MUMBAI, INDIA (AP) — India picked up intelligence in recent months that Pakistan-based terrorists were plotting attacks against Mumbai targets, an official said Tuesday, as the government demanded that Islamabad hand over suspected terrorists believed living in Pakistan.A list of about 20 people — including India’s most-wanted man — was submitted to Pakistan’s high commissioner to India on Monday night, said India’s foreign minister, Pranab Mukherjee.India has already demanded Pakistan take “strong action” against those responsible for the attacks, and the U.S. has pressured Islamabad to cooperate in the investigation. America’s chief diplomat, Secretary of State Condoleezza Rice, will visit India on Wednesday.The Indian government faces widespread accusations of security and intelligence failures after suspected Muslim militants carried out a three-day attack across India’s financial capital, killing 172 people and wounding 239.Also Tuesday, Israelis began burying the six Jews killed in one of those attacks, the assault on a Jewish center run by the ultra-Orthodox Chabad Lubavitch movement.Several thousand ultra-Orthodox mourners gathered in Jerusalem for the first funeral, that of Leibish Teitelbaum, an American who lived in Jerusalem.Four Israelis and a Mexican Jewish woman were also killed. A memorial ceremony was scheduled for later Wednesday for the 29-year-old rabbi who ran the Jewish center, Gavriel Holtzberg, and his 28-year-old wife, Rivkah.Indian officials continued to interrogate the only surviving attacker, who reportedly told police that he and the other nine gunmen had trained for months in camps in Pakistan operated by the banned Pakistani militant group Lashkar-e-Taiba.India’s foreign intelligence agency received information as recently as September that Pakistan-based terrorists were plotting attacks against Mumbai targets, according to a government intelligence official familiar with the matter.The information was then relayed to domestic security authorities, said the official, who was not authorized to talk publicly about the details and spoke on condition of anonymity. But it’s unclear whether the government acted on the intelligence.The famous Taj Mahal hotel, scene of much of the bloodshed, had tightened security with metal detectors and other measures in the weeks before the attacks, after being warned of a possible threat.But the precautions “could not have stopped what took place,” Ratan Tata, chairman of the company that owns the hotel, told CNN. “They (the gunmen) didn’t come through that entrance. They came from somewhere in the back.”A day after soldiers finishing removed the last bodies from the hotel, where the standoff finally ended Saturday morning, wood boards covered its marble latticework and seafront entrance as plain-clothes police searched for evidence.The building was the last to be cleared, following the five-star Oberoi hotel, the Jewish center, and other sites struck in this city of 18 million.Prime Minister Manmohan Singh, who has promised to strengthen maritime and air security and look into creating a new federal investigative agency, met Tuesday with top security aides to review any government lapses.Among those sought by India is fugitive Dawood Ibrahim — a powerful gangster, the alleged mastermind of 1993 Mumbai bombings, and India’s most-wanted man.Also included is Masood Azhar, a terror suspect freed from an Indian prison in exchange for the release of hostages aboard an Indian Airlines aircraft hijacked on Christmas Day 1999.In the past, Pakistan has denied harboring the men. However, Pakistan said it would consider India’s request and respond after receiving the list.”We must try to dampen down the discourse of conflict and work toward regional peace,” said Pakistani Information Minister Sherry Rehman.While the cross-border rhetoric between Pakistan and India has increased since the attacks, both countries — by their often-bellicose standards — carefully refrained from making statements that could quickly lead to a buildup of troops along their already militarized frontier.Mukherjee appeared to tone things down further Tuesday, telling reporters that “nobody is talking about military action,” according to the Press Trust of India news agency. Mukherjee, responding to questions on what actions India would take, said only “time will show.”India had summoned Pakistan’s high commissioner late Monday, telling him India “expects that strong action would be taken against those elements,” said Foreign Ministry spokesman Vishnu Prakash.In Pakistan, Foreign Minister Shah Mehmood Qureshi pledged full cooperation.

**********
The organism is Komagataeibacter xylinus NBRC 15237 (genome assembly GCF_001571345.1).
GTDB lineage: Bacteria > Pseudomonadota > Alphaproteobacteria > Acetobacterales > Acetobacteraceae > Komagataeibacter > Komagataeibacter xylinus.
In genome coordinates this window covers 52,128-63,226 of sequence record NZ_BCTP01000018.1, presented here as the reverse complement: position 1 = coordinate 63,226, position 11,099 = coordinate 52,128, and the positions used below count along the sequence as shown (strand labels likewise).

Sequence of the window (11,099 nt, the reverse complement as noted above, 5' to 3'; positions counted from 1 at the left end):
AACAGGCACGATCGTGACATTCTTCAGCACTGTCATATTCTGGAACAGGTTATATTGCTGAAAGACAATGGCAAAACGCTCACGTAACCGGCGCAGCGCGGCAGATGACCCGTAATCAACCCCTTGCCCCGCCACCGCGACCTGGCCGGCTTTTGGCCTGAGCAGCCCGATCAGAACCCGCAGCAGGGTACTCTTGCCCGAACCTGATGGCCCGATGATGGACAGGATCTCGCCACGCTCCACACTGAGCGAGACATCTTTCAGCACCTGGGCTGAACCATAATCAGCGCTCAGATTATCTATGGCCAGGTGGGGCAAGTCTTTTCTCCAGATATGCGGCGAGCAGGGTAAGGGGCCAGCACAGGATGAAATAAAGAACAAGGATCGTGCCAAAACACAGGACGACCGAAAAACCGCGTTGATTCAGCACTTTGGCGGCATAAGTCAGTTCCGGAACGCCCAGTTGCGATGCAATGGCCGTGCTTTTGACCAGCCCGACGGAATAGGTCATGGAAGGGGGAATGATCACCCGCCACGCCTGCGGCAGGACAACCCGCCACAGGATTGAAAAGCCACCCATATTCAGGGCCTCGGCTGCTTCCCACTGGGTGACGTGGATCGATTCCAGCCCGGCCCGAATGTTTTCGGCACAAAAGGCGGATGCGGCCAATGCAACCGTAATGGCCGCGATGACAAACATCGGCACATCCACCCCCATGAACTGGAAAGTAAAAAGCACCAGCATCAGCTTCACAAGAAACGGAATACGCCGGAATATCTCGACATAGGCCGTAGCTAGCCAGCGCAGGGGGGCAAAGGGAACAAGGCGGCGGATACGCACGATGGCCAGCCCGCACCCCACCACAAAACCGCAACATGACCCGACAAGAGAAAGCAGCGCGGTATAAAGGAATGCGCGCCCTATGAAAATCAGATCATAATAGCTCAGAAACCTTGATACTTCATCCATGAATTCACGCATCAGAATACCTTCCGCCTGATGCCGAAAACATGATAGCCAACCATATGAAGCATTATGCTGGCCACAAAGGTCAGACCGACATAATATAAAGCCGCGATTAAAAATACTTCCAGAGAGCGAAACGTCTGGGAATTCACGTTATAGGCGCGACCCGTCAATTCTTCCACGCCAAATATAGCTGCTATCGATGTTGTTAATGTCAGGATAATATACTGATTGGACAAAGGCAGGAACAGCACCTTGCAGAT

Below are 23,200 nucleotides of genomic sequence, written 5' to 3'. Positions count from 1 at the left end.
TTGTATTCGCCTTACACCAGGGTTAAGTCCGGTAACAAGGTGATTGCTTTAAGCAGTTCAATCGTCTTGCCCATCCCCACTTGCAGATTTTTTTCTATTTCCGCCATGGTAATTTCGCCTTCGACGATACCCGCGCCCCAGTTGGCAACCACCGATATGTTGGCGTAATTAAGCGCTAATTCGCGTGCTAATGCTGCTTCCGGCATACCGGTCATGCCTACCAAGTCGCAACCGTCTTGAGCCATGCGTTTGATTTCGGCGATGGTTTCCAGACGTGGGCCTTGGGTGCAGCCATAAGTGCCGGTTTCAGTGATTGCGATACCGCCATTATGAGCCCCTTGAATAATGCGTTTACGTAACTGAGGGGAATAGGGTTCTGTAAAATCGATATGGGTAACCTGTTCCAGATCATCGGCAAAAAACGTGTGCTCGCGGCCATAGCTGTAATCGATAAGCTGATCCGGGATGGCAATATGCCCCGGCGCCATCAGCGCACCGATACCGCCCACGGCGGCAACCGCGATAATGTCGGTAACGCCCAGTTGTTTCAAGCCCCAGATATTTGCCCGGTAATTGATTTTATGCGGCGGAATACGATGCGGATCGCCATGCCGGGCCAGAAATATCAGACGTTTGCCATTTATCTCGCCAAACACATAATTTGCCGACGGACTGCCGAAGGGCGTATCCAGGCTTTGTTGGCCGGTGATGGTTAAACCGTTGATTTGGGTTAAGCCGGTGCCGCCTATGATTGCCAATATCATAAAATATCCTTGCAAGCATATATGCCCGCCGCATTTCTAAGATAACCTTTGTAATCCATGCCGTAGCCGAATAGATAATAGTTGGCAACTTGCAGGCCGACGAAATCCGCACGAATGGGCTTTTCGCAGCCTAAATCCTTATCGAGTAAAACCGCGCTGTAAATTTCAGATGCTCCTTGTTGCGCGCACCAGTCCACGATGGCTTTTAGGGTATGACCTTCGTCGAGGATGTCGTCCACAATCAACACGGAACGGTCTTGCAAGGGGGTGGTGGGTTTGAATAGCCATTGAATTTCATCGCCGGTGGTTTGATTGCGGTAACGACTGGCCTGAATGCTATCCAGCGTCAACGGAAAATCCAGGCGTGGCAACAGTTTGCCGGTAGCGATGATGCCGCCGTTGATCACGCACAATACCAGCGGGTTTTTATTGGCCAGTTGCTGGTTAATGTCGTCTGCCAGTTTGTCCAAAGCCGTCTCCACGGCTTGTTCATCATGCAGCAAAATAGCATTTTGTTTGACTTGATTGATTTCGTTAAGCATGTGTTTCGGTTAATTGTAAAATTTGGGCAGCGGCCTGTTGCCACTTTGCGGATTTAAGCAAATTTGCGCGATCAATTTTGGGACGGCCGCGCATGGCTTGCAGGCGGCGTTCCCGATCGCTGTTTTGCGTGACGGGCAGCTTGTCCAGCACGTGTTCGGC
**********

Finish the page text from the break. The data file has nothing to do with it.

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Getting over your exam anxiety